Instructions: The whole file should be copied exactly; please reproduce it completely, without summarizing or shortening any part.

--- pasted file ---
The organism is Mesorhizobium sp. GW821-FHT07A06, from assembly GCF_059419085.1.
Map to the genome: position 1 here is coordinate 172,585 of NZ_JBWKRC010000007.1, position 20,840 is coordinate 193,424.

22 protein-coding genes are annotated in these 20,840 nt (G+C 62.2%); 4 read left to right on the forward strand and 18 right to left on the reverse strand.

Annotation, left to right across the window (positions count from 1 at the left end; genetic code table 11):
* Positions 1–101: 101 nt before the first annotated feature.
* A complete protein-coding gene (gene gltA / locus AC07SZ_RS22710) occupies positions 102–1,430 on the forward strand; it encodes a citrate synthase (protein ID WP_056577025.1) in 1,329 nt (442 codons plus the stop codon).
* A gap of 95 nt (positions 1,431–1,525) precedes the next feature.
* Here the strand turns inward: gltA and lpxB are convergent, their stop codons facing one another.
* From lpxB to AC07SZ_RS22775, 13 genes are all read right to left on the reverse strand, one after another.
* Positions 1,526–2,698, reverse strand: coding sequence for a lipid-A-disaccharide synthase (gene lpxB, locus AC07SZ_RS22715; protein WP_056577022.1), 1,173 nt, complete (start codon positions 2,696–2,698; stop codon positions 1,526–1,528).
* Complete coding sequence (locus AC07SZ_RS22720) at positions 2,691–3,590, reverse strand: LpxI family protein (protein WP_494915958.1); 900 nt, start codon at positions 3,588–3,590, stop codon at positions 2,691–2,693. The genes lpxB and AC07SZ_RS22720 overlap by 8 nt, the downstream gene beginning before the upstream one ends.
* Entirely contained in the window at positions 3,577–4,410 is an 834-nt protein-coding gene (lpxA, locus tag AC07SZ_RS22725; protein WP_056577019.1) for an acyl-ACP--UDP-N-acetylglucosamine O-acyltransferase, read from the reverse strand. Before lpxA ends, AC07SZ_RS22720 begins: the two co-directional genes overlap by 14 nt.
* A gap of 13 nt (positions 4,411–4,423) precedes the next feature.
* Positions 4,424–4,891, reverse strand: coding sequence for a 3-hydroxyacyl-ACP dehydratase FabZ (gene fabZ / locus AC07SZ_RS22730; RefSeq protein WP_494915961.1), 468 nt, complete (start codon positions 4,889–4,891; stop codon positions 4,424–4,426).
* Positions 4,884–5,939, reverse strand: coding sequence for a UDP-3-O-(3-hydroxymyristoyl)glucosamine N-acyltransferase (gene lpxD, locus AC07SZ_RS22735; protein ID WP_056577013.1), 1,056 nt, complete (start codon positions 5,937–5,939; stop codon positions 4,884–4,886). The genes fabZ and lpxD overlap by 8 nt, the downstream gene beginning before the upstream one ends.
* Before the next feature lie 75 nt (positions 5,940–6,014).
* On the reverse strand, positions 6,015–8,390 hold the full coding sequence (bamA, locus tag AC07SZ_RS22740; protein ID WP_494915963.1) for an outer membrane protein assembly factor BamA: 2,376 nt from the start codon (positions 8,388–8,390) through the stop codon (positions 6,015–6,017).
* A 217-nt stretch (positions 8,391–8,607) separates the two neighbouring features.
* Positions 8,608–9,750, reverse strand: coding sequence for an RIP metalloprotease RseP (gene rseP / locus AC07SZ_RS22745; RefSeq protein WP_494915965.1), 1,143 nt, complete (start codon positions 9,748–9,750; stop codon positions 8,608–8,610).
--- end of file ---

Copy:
The organism is Mesorhizobium sp. GW821-FHT07A06, from assembly GCF_059419085.1.
Map to the genome: position 1 here is coordinate 172,585 of NZ_JBWKRC010000007.1, position 20,840 is coordinate 193,424.

22 protein-coding genes are annotated in these 20,840 nt (G+C 62.2%); 4 read left to right on the forward strand and 18 right to left on the reverse strand.

Annotation, left to right across the window (positions count from 1 at the left end; genetic code table 11):
* Positions 1–101: 101 nt before the first annotated feature.
* A complete protein-coding gene (gene gltA / locus AC07SZ_RS22710) occupies positions 102–1,430 on the forward strand; it encodes a citrate synthase (protein ID WP_056577025.1) in 1,329 nt (442 codons plus the stop codon).
* A gap of 95 nt (positions 1,431–1,525) precedes the next feature.
* Here the strand turns inward: gltA and lpxB are convergent, their stop codons facing one another.
* From lpxB to AC07SZ_RS22775, 13 genes are all read right to left on the reverse strand, one after another.
* Positions 1,526–2,698, reverse strand: coding sequence for a lipid-A-disaccharide synthase (gene lpxB, locus AC07SZ_RS22715; protein WP_056577022.1), 1,173 nt, complete (start codon positions 2,696–2,698; stop codon positions 1,526–1,528).
* Complete coding sequence (locus AC07SZ_RS22720) at positions 2,691–3,590, reverse strand: LpxI family protein (protein WP_494915958.1); 900 nt, start codon at positions 3,588–3,590, stop codon at positions 2,691–2,693. The genes lpxB and AC07SZ_RS22720 overlap by 8 nt, the downstream gene beginning before the upstream one ends.
* Entirely contained in the window at positions 3,577–4,410 is an 834-nt protein-coding gene (lpxA, locus tag AC07SZ_RS22725; protein WP_056577019.1) for an acyl-ACP--UDP-N-acetylglucosamine O-acyltransferase, read from the reverse strand. Before lpxA ends, AC07SZ_RS22720 begins: the two co-directional genes overlap by 14 nt.
* A gap of 13 nt (positions 4,411–4,423) precedes the next feature.
* Positions 4,424–4,891, reverse strand: coding sequence for a 3-hydroxyacyl-ACP dehydratase FabZ (gene fabZ / locus AC07SZ_RS22730; RefSeq protein WP_494915961.1), 468 nt, complete (start codon positions 4,889–4,891; stop codon positions 4,424–4,426).
* Positions 4,884–5,939, reverse strand: coding sequence for a UDP-3-O-(3-hydroxymyristoyl)glucosamine N-acyltransferase (gene lpxD, locus AC07SZ_RS22735; protein ID WP_056577013.1), 1,056 nt, complete (start codon positions 5,937–5,939; stop codon positions 4,884–4,886). The genes fabZ and lpxD overlap by 8 nt, the downstream gene beginning before the upstream one ends.
* Before the next feature lie 75 nt (positions 5,940–6,014).
* On the reverse strand, positions 6,015–8,390 hold the full coding sequence (bamA, locus tag AC07SZ_RS22740; protein ID WP_494915963.1) for an outer membrane protein assembly factor BamA: 2,376 nt from the start codon (positions 8,388–8,390) through the stop codon (positions 6,015–6,017).
* A 217-nt stretch (positions 8,391–8,607) separates the two neighbouring features.
* Positions 8,608–9,750, reverse strand: coding sequence for an RIP metalloprotease RseP (gene rseP / locus AC07SZ_RS22745; RefSeq protein WP_494915965.1), 1,143 nt, complete (start codon positions 9,748–9,750; stop codon positions 8,608–8,610).